|Here are my two examples that I made during my demonstrations.|
I argued with myself quite a bit as to whether or not to use it, but I decided to use it only because I wanted to give the students two days with the wet clay. I've been waiting to have a full kiln to fire (for the rest of the Egyptian artifacts). Both classes will be finished with these by Friday, so that means they will be dry enough to fire by Monday... I ended up rolling out 5 slabs for each class. It was enough for everyone to cut out what they needed to start. I kept all of the extra rolled out slabs stacked in between canvas so we can use it next time instead of wasting it.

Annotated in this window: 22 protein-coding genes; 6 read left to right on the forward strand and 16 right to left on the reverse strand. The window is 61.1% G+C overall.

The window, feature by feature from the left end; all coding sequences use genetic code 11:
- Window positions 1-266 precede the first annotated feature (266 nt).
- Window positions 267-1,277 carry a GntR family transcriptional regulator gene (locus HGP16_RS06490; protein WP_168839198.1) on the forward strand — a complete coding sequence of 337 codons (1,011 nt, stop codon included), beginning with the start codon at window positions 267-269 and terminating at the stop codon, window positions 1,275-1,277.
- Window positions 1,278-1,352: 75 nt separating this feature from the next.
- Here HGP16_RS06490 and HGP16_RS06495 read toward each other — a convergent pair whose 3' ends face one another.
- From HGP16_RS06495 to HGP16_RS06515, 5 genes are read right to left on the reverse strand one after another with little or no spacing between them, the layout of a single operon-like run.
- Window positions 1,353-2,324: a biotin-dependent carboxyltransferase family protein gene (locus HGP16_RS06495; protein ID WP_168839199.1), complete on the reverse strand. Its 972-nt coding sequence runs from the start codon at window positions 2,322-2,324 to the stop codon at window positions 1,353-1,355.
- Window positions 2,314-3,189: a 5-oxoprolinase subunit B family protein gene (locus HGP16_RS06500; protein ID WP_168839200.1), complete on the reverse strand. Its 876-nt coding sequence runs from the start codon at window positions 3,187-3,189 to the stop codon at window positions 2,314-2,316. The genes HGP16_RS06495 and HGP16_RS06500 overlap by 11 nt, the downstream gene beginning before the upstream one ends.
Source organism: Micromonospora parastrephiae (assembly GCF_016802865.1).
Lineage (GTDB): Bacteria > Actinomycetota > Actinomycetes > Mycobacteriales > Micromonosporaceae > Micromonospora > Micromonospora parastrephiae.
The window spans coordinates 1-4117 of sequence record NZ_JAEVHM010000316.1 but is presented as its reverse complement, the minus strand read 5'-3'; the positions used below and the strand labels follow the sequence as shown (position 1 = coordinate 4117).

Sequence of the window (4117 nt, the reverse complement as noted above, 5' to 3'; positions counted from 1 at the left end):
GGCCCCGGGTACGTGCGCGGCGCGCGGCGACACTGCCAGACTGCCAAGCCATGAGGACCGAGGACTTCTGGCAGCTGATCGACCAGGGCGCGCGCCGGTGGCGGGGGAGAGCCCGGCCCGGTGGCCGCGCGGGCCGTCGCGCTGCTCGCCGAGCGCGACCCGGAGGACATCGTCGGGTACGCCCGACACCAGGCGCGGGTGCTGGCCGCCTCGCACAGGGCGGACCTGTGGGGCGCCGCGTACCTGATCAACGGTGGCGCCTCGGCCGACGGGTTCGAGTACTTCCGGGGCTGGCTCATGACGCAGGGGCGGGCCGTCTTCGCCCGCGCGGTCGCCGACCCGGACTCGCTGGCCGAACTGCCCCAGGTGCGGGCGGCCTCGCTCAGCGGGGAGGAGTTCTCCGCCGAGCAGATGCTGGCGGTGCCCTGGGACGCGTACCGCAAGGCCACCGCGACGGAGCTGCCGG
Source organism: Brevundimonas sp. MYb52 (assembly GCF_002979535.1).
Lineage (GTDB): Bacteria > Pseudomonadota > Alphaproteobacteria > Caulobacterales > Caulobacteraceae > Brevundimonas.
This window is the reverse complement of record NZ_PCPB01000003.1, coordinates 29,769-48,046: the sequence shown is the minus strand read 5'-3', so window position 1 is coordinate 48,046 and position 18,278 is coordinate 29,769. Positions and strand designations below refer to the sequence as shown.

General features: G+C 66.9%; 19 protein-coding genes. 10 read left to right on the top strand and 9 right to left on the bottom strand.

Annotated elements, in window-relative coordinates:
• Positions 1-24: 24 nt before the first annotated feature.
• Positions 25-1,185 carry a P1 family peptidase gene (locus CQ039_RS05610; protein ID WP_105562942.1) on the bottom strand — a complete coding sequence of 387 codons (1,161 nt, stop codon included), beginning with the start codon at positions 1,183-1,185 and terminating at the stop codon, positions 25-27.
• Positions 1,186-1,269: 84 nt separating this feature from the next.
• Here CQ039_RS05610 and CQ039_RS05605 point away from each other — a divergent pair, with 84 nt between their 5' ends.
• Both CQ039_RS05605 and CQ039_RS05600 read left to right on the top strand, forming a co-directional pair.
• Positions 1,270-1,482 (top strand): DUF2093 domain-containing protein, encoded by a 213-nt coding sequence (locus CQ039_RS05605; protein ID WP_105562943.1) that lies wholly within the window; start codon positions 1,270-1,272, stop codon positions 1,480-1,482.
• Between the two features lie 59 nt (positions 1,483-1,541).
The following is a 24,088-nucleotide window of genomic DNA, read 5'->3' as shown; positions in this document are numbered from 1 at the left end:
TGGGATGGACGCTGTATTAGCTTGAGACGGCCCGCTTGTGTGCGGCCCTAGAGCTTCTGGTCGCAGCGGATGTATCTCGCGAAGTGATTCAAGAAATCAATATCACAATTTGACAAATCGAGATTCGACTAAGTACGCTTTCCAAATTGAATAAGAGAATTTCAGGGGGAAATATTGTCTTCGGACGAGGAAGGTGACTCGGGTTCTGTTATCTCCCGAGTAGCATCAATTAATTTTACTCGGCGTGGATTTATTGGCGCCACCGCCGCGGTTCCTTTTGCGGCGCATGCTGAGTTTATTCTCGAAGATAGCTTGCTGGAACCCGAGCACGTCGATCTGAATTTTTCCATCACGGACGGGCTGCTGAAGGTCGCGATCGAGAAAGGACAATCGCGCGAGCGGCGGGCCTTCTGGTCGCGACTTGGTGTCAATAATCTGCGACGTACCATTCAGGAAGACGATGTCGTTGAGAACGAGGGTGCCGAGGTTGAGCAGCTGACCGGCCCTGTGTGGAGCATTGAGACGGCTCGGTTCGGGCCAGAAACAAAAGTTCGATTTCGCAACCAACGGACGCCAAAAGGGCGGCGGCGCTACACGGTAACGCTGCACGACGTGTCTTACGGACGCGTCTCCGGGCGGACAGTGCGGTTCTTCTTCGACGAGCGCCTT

I pulled out the texture rollers so that they could give their faces some interesting texture. We also poked some holes so that we can later add some pipe cleaner curls for hair. I concentrated on making sure the students knew how to score and slip really well, especially since they didn't roll out their own slabs.
The first step we took was to cut out an interesting, organic shape for the head. Then, we made a long snake coil and made a profile line of a face down the center, like Picasso usually has in his artwork. Then I asked them to start cutting out different shapes to make the eyes, nose, mouth, etc.